All three groups are represented among the 23% of graduates surveyed who took a job after graduation, but later started their own business. The Booth alumnae most likely to become primary entrepreneurs, according to the report’s analysis, were employees below senior rank in small consulting service firms.

Joan Treistman, a survey respondent from the class of 1969, is an interrupted primary entrepreneur. When Treistman suggested she and two colleagues offer to buy the company they had been working for, “it was a gut reaction,” Treistman explained recently. In four decades as a marketing researcher and consultant, she has variously worked for other people and herself. Most comfortable making decisions on her own, she has sometimes needed the resources a larger firm can offer.

Among all the female entrepreneurs who responded to the survey, on average the women became entrepreneurs in their mid-thirties, and their first solo venture lasted an average of eight-and-a-half years. Their firms had an average of seven employees, including the entrepreneur herself, and recorded peak gross income in the firm’s best year of between $322,000 and $14 million. Almost all of the entrepreneurs, 96%, started service businesses of some kind, including investment advisory firms, marketing and management consultancies, and professional offices such as legal and medical practices. One woman started a health-care services company that had 600 employees at its peak. But while many worked with colleagues and employees, 61% worked alone, many as consultants.

When the researchers look only at firms owned by full-time entrepreneurs, and exclude those run by interrupted primary entrepreneurs and secondary entrepreneurs, they find that firms owned by full-time entrepreneurs were generally larger, employing an average of a dozen people, and ringing up gross income in their best years of between $580,000 and $14 million.

Secondary entrepreneurs mainly ran project-based side businesses, often consulting projects in their fields, which were most typically education, law, medicine, or scientific research.

What women want

Merluzzi and Burt discover that success means something quite different to an entrepreneur than it does to her counterpart employed by a business. For an entrepreneur, success is defined as having a wide network of relationships and control over her life. Senior managers, on the other hand, measure success by recognition and a wide sphere of influence, factors that were at the bottom of the list for entrepreneurs surveyed. This tradeoff between independence and recognition is typically cited when comparing male and female entrepreneurs, and the same tradeoff arises when comparing women on separate career paths.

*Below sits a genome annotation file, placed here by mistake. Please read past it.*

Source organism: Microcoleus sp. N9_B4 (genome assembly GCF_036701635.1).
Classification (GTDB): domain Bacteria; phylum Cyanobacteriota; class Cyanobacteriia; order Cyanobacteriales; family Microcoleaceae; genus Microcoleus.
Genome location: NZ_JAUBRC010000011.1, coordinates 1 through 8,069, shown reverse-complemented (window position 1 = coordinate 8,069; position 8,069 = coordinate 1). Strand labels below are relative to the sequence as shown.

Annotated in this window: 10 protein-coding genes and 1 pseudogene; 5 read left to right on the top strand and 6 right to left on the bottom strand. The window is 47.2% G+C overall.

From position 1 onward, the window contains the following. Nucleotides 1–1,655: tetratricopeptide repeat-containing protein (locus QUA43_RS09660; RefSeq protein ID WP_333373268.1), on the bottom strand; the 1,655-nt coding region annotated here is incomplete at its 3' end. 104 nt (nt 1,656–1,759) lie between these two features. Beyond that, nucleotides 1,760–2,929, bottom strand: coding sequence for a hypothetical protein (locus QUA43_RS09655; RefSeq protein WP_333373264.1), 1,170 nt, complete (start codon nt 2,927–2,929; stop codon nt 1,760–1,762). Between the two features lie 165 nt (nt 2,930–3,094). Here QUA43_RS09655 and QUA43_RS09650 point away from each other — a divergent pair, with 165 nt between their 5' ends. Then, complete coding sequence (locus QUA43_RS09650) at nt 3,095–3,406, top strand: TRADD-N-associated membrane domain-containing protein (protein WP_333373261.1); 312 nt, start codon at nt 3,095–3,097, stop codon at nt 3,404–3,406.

For secondary entrepreneurs, the most important dimension of success is security.

Although entrepreneurs such as Treistman describe their work as sometimes stressful, they appreciate the control it gives them over their lives—and according to Merluzzi and Burt’s research, entrepreneurs are the happiest with work of all the alumnae surveyed. Some 20% of women graduates who moved in and out of entrepreneurship described themselves as “completely satisfied” in their current or most recent full-time jobs. Primary entrepreneurs, who stuck with self-employment, were the happiest with work, with 36% describing themselves as completely satisfied.

Both were happier with work than their employee counterparts. Among those working for an employer, the happiest were those who had risen to senior positions. Some 18% of that group described themselves as completely satisfied. Those in more junior positions were far less happy, with only 9% saying they were satisfied with their jobs. Unfortunately, two-thirds of entrepreneurs who eventually returned to employment did so below senior rank, where job satisfaction was much lower. Across all groups, the women least satisfied with work, or who at least had the most unhappy memories of it, were those who had left the labor market.

In keeping with their different career paths, entrepreneurs and employees voiced concerns about different career issues. Entrepreneurs were most troubled by conflict between their personal and professional values, and the stress of work. Full-time managers voiced concerns about the lack of women with senior experience. They listed among their tradeoffs for success: personal time, a balanced life, and meaningful relationships. Entrepreneurs put this at the bottom of their list—their work is inherently personal.

Achieving success

Merluzzi and Burt’s research debunks a long-held belief that women have weaker networks and rely excessively on family and friends to build their business. The entrepreneurs surveyed reported broad networks. When asked about key client contacts, graduate school contacts, and their most valued contacts for career advice and support, entrepreneurs of all stripes reported high numbers of contacts beyond family and work, consistent with the kind of broad network believed essential to entrepreneurial success.

Full-time entrepreneurs, whether primary or interrupted, had the broadest networks, which reached distant contacts. Secondary entrepreneurs had networks similar to nonentrepreneurs, reporting a greater concentration of family and work contacts. The women most reliant on family and friends were those who were no longer in the paid workforce.

Booth alumna Mary Moosbrugger built her network and a successful market research firm, which caters to academic medical centers and pharmaceutical companies, largely by word-of-mouth recommendations from customers. “One client would recommend me to another. I didn’t try to develop it except by doing a good job,” she now says.

Moosbrugger worked for eight years for large firms including Leo Burnett, Booz Allen, and Sara Lee. After adopting two children and freelancing for several years, she went back to school for her MBA and then launched a firm that she ran for 35 years. At its height, the firm had billings of $1 million a year and a staff of ten people.

“At the time I was doing it, I was having a ball. I liked creating something from nothing. I liked being the boss,” says Moosbrugger. She says the 80-hour weeks and administrative responsibilities were stressful, but she achieved what she had wanted when she started the business, including flexibility and the control that comes with being the boss.

Now retired and living in the foothills of the Great Smoky Mountains in Salem, South Carolina, Moosbrugger finally has a chance to slow down, her days filled with volunteering and water skiing. “I was a workaholic and very good at what I did, but I didn’t have a balanced life,” she says.

She represents another picture of female entrepreneurship—a more complete image than has existed in the past, and one that research is starting to reveal.